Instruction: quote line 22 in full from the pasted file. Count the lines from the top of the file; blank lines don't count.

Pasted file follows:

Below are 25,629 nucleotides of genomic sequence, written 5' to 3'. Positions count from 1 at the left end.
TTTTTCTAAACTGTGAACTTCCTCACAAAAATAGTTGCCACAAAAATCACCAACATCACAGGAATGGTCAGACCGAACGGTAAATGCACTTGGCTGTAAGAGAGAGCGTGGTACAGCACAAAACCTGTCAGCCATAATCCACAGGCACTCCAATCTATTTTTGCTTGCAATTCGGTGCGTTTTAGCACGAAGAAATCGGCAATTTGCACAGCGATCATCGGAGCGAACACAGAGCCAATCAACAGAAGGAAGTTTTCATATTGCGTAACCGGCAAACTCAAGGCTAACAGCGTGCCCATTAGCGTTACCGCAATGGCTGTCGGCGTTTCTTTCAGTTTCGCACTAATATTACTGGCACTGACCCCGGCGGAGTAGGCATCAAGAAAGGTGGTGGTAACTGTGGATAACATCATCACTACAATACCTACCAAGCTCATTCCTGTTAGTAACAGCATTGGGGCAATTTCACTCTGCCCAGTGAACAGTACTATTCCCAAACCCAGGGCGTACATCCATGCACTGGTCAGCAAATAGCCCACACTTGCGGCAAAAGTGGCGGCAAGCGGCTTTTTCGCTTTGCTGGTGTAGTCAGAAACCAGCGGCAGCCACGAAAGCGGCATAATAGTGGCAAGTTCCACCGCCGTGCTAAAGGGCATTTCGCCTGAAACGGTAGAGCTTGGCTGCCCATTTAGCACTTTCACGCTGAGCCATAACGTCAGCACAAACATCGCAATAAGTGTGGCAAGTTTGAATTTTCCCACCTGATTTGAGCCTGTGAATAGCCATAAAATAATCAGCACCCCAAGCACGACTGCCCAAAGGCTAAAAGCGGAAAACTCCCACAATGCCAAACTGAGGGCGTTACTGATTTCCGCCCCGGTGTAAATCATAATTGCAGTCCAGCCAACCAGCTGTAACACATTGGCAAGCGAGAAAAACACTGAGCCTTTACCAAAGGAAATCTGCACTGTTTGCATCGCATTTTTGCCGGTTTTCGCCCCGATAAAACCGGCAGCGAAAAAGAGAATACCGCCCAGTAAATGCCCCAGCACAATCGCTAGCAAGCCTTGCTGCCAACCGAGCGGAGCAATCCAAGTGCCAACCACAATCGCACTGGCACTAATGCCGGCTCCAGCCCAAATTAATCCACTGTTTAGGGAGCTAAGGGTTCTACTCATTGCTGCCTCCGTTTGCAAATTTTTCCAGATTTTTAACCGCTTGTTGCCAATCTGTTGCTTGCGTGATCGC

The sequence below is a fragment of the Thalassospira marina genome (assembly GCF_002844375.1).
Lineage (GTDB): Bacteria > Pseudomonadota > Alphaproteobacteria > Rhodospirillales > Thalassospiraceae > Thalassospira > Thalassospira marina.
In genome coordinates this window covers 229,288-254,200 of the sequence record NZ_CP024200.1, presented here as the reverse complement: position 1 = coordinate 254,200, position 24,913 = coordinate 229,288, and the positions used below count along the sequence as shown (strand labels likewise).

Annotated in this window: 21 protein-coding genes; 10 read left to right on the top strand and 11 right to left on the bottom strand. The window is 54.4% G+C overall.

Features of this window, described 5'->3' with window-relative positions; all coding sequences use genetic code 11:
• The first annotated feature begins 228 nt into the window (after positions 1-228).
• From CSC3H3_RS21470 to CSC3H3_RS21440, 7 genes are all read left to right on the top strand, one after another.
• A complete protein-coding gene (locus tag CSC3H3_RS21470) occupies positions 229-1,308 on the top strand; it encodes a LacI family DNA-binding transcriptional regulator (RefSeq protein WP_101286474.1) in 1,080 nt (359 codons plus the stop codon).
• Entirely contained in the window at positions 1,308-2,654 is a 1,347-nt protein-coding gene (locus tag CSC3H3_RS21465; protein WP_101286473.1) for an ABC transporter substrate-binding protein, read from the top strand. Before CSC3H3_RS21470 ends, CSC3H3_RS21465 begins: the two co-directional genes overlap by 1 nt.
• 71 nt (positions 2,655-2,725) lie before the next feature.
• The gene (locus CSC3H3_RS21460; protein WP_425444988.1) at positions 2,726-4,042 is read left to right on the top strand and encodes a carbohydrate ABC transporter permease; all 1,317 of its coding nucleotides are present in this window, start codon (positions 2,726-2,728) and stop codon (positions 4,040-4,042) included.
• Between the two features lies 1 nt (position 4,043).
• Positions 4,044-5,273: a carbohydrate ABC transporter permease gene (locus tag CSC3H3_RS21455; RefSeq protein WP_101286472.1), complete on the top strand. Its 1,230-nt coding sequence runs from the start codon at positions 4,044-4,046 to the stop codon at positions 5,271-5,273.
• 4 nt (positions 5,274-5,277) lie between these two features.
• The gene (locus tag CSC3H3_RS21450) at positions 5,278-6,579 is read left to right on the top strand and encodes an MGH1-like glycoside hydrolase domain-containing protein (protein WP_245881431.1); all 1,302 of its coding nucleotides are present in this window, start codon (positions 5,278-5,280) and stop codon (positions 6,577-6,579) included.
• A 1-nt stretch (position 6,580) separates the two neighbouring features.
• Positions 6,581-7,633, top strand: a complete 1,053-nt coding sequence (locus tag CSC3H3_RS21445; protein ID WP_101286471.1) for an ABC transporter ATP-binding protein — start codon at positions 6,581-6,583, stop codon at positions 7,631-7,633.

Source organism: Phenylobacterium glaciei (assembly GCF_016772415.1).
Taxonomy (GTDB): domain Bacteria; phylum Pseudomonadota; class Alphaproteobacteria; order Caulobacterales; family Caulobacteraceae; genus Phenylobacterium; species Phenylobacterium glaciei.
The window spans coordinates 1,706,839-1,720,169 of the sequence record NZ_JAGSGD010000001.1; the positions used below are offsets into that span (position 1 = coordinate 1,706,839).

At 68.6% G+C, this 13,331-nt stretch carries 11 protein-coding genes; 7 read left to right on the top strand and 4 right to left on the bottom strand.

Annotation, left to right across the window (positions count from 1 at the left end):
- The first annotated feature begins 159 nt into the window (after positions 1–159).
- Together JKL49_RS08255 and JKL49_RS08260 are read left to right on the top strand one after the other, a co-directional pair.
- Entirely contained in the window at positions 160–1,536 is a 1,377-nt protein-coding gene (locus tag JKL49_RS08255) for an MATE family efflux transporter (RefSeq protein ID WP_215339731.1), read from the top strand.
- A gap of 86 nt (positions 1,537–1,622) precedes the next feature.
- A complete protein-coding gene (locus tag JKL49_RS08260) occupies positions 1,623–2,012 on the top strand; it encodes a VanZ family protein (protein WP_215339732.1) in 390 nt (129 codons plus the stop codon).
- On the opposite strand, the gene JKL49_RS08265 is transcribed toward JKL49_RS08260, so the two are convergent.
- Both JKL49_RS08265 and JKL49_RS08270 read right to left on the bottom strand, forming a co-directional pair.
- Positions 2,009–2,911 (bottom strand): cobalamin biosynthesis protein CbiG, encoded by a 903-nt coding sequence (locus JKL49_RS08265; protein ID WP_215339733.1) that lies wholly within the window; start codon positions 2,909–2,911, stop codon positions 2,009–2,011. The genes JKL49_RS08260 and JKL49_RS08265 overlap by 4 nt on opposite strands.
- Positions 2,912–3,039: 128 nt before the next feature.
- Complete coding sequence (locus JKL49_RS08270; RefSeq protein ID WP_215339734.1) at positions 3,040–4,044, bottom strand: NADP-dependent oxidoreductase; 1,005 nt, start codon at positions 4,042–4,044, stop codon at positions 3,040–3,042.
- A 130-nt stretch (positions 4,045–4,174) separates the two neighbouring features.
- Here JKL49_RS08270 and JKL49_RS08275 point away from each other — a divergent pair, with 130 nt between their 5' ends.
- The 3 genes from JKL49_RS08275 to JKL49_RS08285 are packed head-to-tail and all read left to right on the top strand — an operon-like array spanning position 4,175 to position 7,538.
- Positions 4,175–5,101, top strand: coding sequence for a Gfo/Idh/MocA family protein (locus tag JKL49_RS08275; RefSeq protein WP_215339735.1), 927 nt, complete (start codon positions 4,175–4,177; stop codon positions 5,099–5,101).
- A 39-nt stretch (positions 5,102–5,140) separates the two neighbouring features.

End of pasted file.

The window spans coordinates 1,706,839-1,720,169 of the sequence record NZ_JAGSGD010000001.1; the positions used below are offsets into that span (position 1 = coordinate 1,706,839).